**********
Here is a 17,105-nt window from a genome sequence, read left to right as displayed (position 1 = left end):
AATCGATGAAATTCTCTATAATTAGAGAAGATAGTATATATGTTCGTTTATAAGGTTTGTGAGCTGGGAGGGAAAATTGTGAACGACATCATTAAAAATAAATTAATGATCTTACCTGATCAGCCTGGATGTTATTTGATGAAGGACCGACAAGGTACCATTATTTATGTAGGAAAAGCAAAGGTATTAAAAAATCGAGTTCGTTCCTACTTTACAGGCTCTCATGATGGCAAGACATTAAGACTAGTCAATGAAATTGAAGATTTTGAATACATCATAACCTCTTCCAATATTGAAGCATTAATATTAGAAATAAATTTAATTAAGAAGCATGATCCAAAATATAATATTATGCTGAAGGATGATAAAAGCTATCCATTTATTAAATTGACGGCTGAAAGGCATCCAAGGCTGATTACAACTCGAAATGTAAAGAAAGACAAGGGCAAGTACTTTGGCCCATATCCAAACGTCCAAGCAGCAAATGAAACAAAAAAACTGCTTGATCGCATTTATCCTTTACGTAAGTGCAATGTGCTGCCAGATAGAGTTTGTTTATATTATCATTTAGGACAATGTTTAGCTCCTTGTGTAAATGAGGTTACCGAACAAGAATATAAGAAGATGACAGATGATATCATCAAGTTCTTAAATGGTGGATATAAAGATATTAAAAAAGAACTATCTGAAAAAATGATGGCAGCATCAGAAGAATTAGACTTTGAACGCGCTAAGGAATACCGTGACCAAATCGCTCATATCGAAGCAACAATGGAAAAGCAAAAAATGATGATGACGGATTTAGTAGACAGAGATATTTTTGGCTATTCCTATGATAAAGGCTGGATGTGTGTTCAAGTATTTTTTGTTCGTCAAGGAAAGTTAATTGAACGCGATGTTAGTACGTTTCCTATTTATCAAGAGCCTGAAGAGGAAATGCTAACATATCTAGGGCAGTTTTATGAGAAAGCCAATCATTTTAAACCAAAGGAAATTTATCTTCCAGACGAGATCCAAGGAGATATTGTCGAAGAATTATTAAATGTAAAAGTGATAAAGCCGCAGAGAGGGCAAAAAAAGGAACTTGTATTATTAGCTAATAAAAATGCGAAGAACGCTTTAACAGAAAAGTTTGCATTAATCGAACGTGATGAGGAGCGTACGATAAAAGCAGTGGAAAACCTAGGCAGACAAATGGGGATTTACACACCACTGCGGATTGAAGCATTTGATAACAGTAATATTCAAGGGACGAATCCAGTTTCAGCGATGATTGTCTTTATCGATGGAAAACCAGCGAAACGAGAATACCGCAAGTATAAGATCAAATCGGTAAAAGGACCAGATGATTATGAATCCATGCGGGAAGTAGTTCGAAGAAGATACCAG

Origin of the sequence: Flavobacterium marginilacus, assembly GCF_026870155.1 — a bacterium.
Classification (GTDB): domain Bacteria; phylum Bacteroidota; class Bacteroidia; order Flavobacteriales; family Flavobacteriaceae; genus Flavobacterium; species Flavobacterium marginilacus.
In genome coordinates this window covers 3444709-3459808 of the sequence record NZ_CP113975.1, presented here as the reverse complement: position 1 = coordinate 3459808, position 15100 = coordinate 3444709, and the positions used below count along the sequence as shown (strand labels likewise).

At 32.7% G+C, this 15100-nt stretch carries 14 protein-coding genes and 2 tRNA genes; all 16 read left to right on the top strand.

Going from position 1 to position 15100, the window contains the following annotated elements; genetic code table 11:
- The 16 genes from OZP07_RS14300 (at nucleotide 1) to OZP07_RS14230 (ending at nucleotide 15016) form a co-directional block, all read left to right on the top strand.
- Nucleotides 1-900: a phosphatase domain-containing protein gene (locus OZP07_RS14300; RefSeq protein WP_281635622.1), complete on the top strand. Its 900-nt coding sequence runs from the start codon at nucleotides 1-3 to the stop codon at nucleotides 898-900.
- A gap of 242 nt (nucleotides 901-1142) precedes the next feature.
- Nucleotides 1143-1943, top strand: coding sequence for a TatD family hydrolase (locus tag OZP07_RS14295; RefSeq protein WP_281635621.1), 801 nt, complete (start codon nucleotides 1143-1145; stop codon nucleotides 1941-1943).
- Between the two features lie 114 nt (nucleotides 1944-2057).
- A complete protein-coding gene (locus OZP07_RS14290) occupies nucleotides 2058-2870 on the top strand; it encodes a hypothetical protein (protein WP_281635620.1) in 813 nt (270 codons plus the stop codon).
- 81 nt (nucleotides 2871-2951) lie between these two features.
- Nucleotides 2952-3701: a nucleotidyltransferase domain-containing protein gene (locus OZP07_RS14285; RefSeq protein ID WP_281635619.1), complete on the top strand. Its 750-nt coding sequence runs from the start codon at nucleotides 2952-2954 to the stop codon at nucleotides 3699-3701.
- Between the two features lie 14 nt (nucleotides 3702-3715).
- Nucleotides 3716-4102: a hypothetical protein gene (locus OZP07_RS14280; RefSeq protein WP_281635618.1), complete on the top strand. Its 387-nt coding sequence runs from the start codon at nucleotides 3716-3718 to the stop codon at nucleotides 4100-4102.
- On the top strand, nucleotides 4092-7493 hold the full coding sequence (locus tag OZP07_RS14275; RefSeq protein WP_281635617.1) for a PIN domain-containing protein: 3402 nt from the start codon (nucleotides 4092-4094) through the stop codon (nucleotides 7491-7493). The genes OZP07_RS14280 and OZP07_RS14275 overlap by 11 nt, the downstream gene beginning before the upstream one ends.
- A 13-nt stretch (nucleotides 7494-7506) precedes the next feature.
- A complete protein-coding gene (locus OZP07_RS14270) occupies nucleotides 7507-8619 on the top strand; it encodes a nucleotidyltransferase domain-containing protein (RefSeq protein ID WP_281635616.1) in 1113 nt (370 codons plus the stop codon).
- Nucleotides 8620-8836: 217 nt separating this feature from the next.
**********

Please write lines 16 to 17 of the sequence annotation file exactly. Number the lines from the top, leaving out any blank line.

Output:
- Between the two features lie 14 nt (nucleotides 3702-3715).
- Nucleotides 3716-4102: a hypothetical protein gene (locus OZP07_RS14280; RefSeq protein WP_281635618.1), complete on the top strand. Its 387-nt coding sequence runs from the start codon at nucleotides 3716-3718 to the stop codon at nucleotides 4100-4102.